At secondary school I had a maths teacher who encouraged us to be “intelligently lazy.” Appealing to the subversive instincts of her adolescent students, she would show us mathematical short-cuts which we would gobble up, eager to get the same result as other kids for doing less work. So cunning was Mrs. Gaunt that we hardly even noticed she was teaching us!
There’s an element of Dharma practice that appeals to that same, subversive streak in me today. The same “intelligently lazy” short-cut – not that I’ve ever heard a lama express it quite so bluntly. That practice is “rejoicing,” or as I prefer to think of it, “celebrating” – “rejoicing” having connotations, for me, of earnest, guitar-strumming, Kumbaya-my-Lord-singing members of the local youth club.
When we celebrate something, what’s going on? We are recognising something positive and feeling good about it. Positive thoughts are leading to positive feelings whatever the cause – a new baby, a new job, the end of the working week, a café table in the sun. Among our positive sentiments is likely to be gratitude. And as Roman philosopher Cicero said: ‘Gratitude is not only the greatest of virtues, but the parent of all others.’ When we are grateful, we are more likely to be open, kind and tolerant, to restrain our self-centred impulses. Gratitude energizes us to positive actions we may not otherwise take. So celebrating, and having a powerful sense of our own good fortune, helps us cultivate all kinds of other virtuous thoughts and feelings.
Where it gets interesting is the karmic impact of celebrating. According to the law of karma, every effect must have a cause. When we celebrate something, we are creating the cause to experience more reasons to celebrate in the future. So, if we aspire to senior executive status, we should celebrate those who are promoted to this level, knowing that, in so doing, we are creating a cause for our own future promotion. If we wish to enjoy a happy relationship, we should celebrate those around us who already do.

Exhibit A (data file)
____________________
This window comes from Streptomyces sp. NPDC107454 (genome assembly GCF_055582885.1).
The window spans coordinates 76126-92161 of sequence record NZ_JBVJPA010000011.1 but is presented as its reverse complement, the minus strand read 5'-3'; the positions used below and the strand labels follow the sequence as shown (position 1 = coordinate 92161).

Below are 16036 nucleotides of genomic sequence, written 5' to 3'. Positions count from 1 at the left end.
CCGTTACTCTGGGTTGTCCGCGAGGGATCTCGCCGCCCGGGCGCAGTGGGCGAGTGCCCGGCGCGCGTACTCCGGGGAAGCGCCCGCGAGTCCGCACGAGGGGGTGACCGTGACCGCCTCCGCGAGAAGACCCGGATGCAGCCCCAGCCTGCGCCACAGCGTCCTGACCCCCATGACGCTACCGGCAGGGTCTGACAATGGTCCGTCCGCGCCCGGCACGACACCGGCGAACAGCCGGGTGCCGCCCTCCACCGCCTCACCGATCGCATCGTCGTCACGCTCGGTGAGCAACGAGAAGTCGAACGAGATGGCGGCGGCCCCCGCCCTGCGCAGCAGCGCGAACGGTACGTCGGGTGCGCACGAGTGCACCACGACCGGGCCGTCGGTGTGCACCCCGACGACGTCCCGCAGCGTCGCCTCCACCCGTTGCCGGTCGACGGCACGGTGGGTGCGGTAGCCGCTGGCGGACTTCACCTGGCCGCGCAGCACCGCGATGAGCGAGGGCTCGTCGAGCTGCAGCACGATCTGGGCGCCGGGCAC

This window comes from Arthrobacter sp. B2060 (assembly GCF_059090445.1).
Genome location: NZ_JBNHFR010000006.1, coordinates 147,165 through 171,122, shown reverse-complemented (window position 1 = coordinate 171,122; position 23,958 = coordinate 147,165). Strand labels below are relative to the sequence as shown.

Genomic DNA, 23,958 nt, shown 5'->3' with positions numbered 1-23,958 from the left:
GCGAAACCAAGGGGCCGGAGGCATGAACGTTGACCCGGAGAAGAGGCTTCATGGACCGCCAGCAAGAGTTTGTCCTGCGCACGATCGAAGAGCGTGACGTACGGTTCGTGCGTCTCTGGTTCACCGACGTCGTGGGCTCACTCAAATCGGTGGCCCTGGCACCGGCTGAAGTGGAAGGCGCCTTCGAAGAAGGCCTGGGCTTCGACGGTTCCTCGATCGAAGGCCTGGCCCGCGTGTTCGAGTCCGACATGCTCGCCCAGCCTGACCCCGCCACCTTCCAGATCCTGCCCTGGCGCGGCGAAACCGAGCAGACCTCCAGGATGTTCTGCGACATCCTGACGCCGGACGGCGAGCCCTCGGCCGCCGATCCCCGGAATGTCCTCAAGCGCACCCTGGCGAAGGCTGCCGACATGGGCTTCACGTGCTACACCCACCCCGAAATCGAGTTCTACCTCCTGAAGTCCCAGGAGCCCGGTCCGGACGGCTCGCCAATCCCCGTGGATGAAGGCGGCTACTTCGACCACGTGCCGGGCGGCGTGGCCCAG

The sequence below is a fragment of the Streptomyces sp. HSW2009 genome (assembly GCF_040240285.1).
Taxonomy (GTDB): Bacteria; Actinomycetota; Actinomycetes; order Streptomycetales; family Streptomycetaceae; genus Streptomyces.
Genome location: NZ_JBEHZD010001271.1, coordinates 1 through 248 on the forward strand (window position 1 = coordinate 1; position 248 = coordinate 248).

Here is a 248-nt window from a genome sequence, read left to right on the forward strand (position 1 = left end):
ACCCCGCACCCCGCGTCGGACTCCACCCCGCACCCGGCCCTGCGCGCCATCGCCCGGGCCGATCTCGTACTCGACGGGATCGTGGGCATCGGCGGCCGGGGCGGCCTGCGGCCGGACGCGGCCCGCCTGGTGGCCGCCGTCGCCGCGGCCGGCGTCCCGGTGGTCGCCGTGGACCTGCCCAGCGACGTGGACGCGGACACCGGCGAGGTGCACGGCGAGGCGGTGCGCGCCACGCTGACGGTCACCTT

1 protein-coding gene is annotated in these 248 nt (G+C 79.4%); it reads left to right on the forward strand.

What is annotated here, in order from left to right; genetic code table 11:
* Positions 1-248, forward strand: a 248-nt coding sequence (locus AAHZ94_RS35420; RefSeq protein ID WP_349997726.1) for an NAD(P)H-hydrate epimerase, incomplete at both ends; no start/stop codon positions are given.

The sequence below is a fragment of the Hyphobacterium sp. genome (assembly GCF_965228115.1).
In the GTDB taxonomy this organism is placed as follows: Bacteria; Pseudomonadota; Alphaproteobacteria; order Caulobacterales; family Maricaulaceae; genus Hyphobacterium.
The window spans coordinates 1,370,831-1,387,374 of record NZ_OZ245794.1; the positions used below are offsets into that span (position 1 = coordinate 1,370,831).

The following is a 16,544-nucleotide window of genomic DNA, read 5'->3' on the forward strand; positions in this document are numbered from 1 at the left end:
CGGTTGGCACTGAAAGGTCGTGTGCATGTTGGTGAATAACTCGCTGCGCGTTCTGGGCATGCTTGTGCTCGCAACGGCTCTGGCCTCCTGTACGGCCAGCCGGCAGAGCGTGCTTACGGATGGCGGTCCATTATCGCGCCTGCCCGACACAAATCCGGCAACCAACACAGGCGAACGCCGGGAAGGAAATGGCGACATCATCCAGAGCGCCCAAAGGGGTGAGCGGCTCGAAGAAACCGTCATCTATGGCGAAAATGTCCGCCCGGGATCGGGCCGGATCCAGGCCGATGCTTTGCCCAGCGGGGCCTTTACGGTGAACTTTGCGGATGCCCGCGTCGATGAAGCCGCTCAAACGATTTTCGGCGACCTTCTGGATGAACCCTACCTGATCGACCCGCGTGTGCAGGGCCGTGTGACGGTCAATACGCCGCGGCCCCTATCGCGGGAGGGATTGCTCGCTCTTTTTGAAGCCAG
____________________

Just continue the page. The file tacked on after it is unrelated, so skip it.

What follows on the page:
And there’s another benefit. In the words of my kind and precious teacher, Geshe Acharya Thubten Loden: “If somebody else gets a promotion, makes a good profit or enjoys a happy relationship, by rejoicing you will overcome jealousy.”* Jealousy in an insidious delusion that can make it hard for us to celebrate wholeheartedly. “I should also have got the promotion!” we may think. Or “why is she such a big hit when …” With an understanding of karma, however, jealousy becomes easier to manage. We are eager to celebrate the successes of others when we understand the effects that we’re creating for our own future. Our jealousy begins to dissolve away when we can bring ourselves to be more authentically happy for others. And if we can bring ourselves to celebrate the happiness of even people we dislike, we not only overcome jealousy, but hatred too.
If we have set our sights on the ultimate goal of enlightenment, we need limitless virtue – and here celebration is key. Geshe-la explains the extraordinary karmic impact of celebrating the virtue of others: “If you rejoice in the actions of someone of the same level, you accumulate an equal amount of merit, and towards someone of a higher level, half the amount. Rejoicing in the virtues of Buddhas and Bodhisattvas, we gain a tenth of the benefits they gained, because their level of development is so much greater than ours. Rejoicing is therefore a very profitable business! It takes no physical or mental effort, is very easy, yet brings great results.”*
To summarize, when we rejoice, or celebrate, we’re not only having a good time. We are also empowering the development of our own virtue. We are creating powerful causes for future reasons to celebrate, and eroding the strength of pernicious emotions like jealousy and resentment.
Frankly, we should be celebrating whatever we can about our own good fortune, as well as the good fortune of those who enjoy what we aspire to, night and day. It’s what you might call being intelligently lazy – and having fun while we’re about it!
(Photo credit: Thank you Abed Ismail of unsplash for the “intelligently lazy” cat image)
*Geshe Acharya Thubten Loden: Path to Enlightenment in Tibetan Buddhism, Melbourne, Tushita Publications, 1993
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